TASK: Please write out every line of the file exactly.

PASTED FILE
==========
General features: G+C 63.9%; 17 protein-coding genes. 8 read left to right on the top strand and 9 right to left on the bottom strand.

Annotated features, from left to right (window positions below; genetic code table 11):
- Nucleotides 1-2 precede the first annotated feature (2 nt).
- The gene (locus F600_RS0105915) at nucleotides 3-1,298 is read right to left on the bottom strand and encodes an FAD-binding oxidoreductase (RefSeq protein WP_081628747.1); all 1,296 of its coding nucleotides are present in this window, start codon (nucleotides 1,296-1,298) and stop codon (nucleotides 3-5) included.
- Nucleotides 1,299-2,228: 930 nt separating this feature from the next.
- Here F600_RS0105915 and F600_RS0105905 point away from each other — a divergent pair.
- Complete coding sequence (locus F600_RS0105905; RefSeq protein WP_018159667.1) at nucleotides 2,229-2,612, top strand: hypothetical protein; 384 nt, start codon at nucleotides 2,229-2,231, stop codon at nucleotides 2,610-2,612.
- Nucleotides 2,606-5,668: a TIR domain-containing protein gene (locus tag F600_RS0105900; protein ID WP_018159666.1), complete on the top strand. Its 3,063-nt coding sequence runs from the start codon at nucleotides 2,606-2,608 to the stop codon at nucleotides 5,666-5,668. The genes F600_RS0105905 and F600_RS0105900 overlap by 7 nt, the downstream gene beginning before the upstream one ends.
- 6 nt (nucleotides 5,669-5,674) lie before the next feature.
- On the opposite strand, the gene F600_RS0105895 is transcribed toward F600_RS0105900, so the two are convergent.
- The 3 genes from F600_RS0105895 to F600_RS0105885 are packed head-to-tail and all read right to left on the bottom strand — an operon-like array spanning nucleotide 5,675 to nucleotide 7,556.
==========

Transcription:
General features: G+C 63.9%; 17 protein-coding genes. 8 read left to right on the top strand and 9 right to left on the bottom strand.

Annotated features, from left to right (window positions below; genetic code table 11):
- Nucleotides 1-2 precede the first annotated feature (2 nt).
- The gene (locus F600_RS0105915) at nucleotides 3-1,298 is read right to left on the bottom strand and encodes an FAD-binding oxidoreductase (RefSeq protein WP_081628747.1); all 1,296 of its coding nucleotides are present in this window, start codon (nucleotides 1,296-1,298) and stop codon (nucleotides 3-5) included.
- Nucleotides 1,299-2,228: 930 nt separating this feature from the next.
- Here F600_RS0105915 and F600_RS0105905 point away from each other — a divergent pair.
- Complete coding sequence (locus F600_RS0105905; RefSeq protein WP_018159667.1) at nucleotides 2,229-2,612, top strand: hypothetical protein; 384 nt, start codon at nucleotides 2,229-2,231, stop codon at nucleotides 2,610-2,612.
- Nucleotides 2,606-5,668: a TIR domain-containing protein gene (locus tag F600_RS0105900; protein ID WP_018159666.1), complete on the top strand. Its 3,063-nt coding sequence runs from the start codon at nucleotides 2,606-2,608 to the stop codon at nucleotides 5,666-5,668. The genes F600_RS0105905 and F600_RS0105900 overlap by 7 nt, the downstream gene beginning before the upstream one ends.
- 6 nt (nucleotides 5,669-5,674) lie before the next feature.
- On the opposite strand, the gene F600_RS0105895 is transcribed toward F600_RS0105900, so the two are convergent.
- The 3 genes from F600_RS0105895 to F600_RS0105885 are packed head-to-tail and all read right to left on the bottom strand — an operon-like array spanning nucleotide 5,675 to nucleotide 7,556.